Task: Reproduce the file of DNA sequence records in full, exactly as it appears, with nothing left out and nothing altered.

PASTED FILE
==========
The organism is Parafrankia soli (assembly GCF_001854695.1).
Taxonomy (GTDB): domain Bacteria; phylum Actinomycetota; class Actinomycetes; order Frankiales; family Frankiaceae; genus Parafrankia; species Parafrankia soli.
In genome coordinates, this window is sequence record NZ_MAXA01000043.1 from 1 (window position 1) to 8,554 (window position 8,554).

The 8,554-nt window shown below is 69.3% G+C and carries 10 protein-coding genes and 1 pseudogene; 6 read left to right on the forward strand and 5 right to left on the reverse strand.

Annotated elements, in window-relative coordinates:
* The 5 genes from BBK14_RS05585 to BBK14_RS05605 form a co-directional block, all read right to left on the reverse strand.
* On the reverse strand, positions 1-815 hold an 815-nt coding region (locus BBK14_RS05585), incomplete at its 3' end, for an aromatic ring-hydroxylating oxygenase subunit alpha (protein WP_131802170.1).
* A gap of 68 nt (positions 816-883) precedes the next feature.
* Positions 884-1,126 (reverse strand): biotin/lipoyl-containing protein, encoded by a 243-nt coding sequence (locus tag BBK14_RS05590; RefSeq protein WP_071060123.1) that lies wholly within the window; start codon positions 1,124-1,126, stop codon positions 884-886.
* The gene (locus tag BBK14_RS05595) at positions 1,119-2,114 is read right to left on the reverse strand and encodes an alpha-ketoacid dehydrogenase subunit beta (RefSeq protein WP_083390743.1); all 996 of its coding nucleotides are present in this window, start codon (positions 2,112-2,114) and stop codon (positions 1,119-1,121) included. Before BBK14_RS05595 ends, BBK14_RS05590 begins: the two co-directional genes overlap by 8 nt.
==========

The organism is Parafrankia soli (assembly GCF_001854695.1).
Taxonomy (GTDB): domain Bacteria; phylum Actinomycetota; class Actinomycetes; order Frankiales; family Frankiaceae; genus Parafrankia; species Parafrankia soli.
In genome coordinates, this window is sequence record NZ_MAXA01000043.1 from 1 (window position 1) to 8,554 (window position 8,554).

The 8,554-nt window shown below is 69.3% G+C and carries 10 protein-coding genes and 1 pseudogene; 6 read left to right on the forward strand and 5 right to left on the reverse strand.

Annotated elements, in window-relative coordinates:
* The 5 genes from BBK14_RS05585 to BBK14_RS05605 form a co-directional block, all read right to left on the reverse strand.
* On the reverse strand, positions 1-815 hold an 815-nt coding region (locus BBK14_RS05585), incomplete at its 3' end, for an aromatic ring-hydroxylating oxygenase subunit alpha (protein WP_131802170.1).
* A gap of 68 nt (positions 816-883) precedes the next feature.
* Positions 884-1,126 (reverse strand): biotin/lipoyl-containing protein, encoded by a 243-nt coding sequence (locus tag BBK14_RS05590; RefSeq protein WP_071060123.1) that lies wholly within the window; start codon positions 1,124-1,126, stop codon positions 884-886.
* The gene (locus tag BBK14_RS05595) at positions 1,119-2,114 is read right to left on the reverse strand and encodes an alpha-ketoacid dehydrogenase subunit beta (RefSeq protein WP_083390743.1); all 996 of its coding nucleotides are present in this window, start codon (positions 2,112-2,114) and stop codon (positions 1,119-1,121) included. Before BBK14_RS05595 ends, BBK14_RS05590 begins: the two co-directional genes overlap by 8 nt.